Alternatively, by supplying a predetermined pattern to the DUT 200, the analog I/O circuit FB5 is set to a predetermined state. In this state, a predetermined signal level occurs at the analog I/O port P5. In this state, the DC test unit 20 measures the DC signal level that occurs at the analog I/O port P5, and determines whether or not the DUT 200 is operating normally.

Furthermore, the DC test unit 20 supplies a predetermined voltage to the digital I/O port P4 and the analog I/O port P5, measures the DC leak current that flows into the DUT 200 side, and determines whether or not the DUT 200 is operating normally.

It should be noted that, while FIG. 1 shows only a single signal line for each of the digital main bus BUS1 and the analog input/output port, multiple signal lines may be provided. In this case, the DC test is performed for all the signal lines, i.e., for the multiple digital I/O ports P4 and the multiple analog I/O ports P5.

The RF test unit 16 is provided in an arrangement in which the DUT 200 performs processing on an RF signal. The RF test unit 16 has a function of generating an RF signal to be supplied to the DUT 200. Furthermore, examples of the functions of the RF test unit 16 include: a function of receiving an RF signal (analog signal) output from the DUT 200; a function of extracting a symbol by demodulating the RF signal thus received; a function of measuring an eye pattern so as to measure the eye aperture ratio; a function of measuring a spectrum; and a function of performing constellation mapping.

Furthermore, the RF test unit 16 is used jointly in the above-described function test. The RF test unit 16 converts predetermined pattern data generated by the functional test unit 14 into an RF signal, and outputs the RF signal thus converted to the DUT 200 via the analog input/output port.

The optical I/O test unit 18 is provided in an arrangement in which the DUT 200 performs processing on an optical signal. The optical I/O test unit 18 has a function of receiving an optical signal (analog signal) output from the DUT 200, a function of extracting a symbol by demodulating the optical signal thus received, and a function of performing various kinds of tests.

Furthermore, the optical I/O test unit 18 is used jointly in the above-described function test. The optical I/O test unit 18 performs optical modulation using predetermined pattern data generated by the functional test unit 14, and outputs the optical data thus optical modulated to the DUT 200 via an analog input/output port (optical cable).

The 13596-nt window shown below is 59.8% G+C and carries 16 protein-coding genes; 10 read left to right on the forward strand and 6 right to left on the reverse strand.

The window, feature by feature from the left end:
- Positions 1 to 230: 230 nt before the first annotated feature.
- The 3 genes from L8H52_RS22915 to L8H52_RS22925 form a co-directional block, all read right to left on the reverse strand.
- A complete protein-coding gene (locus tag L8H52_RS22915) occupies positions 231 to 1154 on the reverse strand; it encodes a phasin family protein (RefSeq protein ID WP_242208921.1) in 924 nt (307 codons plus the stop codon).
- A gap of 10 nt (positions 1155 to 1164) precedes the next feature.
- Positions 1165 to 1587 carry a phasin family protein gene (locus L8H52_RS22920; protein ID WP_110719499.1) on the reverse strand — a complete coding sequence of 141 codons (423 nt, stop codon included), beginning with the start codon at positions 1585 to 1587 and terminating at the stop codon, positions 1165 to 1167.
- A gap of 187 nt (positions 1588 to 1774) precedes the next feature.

The BISI command control unit 12 generates the first control signal SCNT1 through fourth control signal SCNT4 according to the commands included in the test program 10 provided by the user. The first control signal SCNT1 is a signal for controlling the multiple BIST circuits BIST1 through BIST5 included within the DUT 200. The second control signal SCNT2 is a signal for acquiring the test result signal SR. The third control signal SCNT3 is a signal including a test pattern to be supplied to each of the BIST circuits. The fourth control signal SCNT4 is a start/stop signal START/STOP, which instructs each BIST circuit to start or stop the test operation.

These control signals SCNT1 through SCNT4 (which will be referred to collectively as the “control signals SCNT” hereafter) are subjected to retiming processing by the BISI synchronous control unit 22 described later, and the control signals SCNT are output to the BISI control circuit 202 via the test control bus BUS3.

Description will be made regarding the relation between the format of the control signals SCNT and the test control bus BUS3. FIG. 2 is a diagram which shows the format of the control signals SCNT transmitted via the test control bus. The test control bus BUS3 includes a test data input data line DATA-IN, a test data output line DATA-OUT, a clock line CLOCK, a BIST selection line BIST-SEL, a start/stop line START/STOP, and option expansion lines Option-1 through Option-N. The control signals SCNT1 through SCNT4 are transmitted via these signal lines.